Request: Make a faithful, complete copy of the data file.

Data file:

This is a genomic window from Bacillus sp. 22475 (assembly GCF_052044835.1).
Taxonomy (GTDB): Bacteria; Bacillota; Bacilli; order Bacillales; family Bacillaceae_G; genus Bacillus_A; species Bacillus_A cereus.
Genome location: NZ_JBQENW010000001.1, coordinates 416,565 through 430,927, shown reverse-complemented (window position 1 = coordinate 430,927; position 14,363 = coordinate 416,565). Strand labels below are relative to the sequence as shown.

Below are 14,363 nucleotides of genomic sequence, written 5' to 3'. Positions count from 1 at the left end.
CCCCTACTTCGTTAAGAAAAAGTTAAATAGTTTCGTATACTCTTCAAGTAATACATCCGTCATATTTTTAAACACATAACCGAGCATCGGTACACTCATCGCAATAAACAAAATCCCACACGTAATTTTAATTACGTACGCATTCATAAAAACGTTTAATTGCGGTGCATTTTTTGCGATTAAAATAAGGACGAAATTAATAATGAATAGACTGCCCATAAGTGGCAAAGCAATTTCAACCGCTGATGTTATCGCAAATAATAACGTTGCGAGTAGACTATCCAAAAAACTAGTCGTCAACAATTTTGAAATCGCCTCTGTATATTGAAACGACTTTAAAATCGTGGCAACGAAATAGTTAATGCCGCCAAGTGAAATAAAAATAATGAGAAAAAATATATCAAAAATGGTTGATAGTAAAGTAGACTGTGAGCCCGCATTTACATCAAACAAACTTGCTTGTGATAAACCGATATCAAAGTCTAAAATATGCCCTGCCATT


This is a genomic window from Bacillus sp. 22475 (assembly GCF_052044835.1).
Taxonomy (GTDB): Bacteria; Bacillota; Bacilli; order Bacillales; family Bacillaceae_G; genus Bacillus_A; species Bacillus_A cereus.
Genome location: NZ_JBQENW010000001.1, coordinates 416,565 through 430,927, shown reverse-complemented (window position 1 = coordinate 430,927; position 14,363 = coordinate 416,565). Strand labels below are relative to the sequence as shown.

Below are 14,363 nucleotides of genomic sequence, written 5' to 3'. Positions count from 1 at the left end.
CCCCTACTTCGTTAAGAAAAAGTTAAATAGTTTCGTATACTCTTCAAGTAATACATCCGTCATATTTTTAAACACATAACCGAGCATCGGTACACTCATCGCAATAAACAAAATCCCACACGTAATTTTAATTACGTACGCATTCATAAAAACGTTTAATTGCGGTGCATTTTTTGCGATTAAAATAAGGACGAAATTAATAATGAATAGACTGCCCATAAGTGGCAAAGCAATTTCAACCGCTGATGTTATCGCAAATAATAACGTTGCGAGTAGACTATCCAAAAAACTAGTCGTCAACAATTTTGAAATCGCCTCTGTATATTGAAACGACTTTAAAATCGTGGCAACGAAATAGTTAATGCCGCCAAGTGAAATAAAAATAATGAGAAAAAATATATCAAAAATGGTTGATAGTAAAGTAGACTGTGAGCCCGCATTTACATCAAACAAACTTGCTTGTGATAAACCGATATCAAAGTCTAAAATATGCCCTGCCATT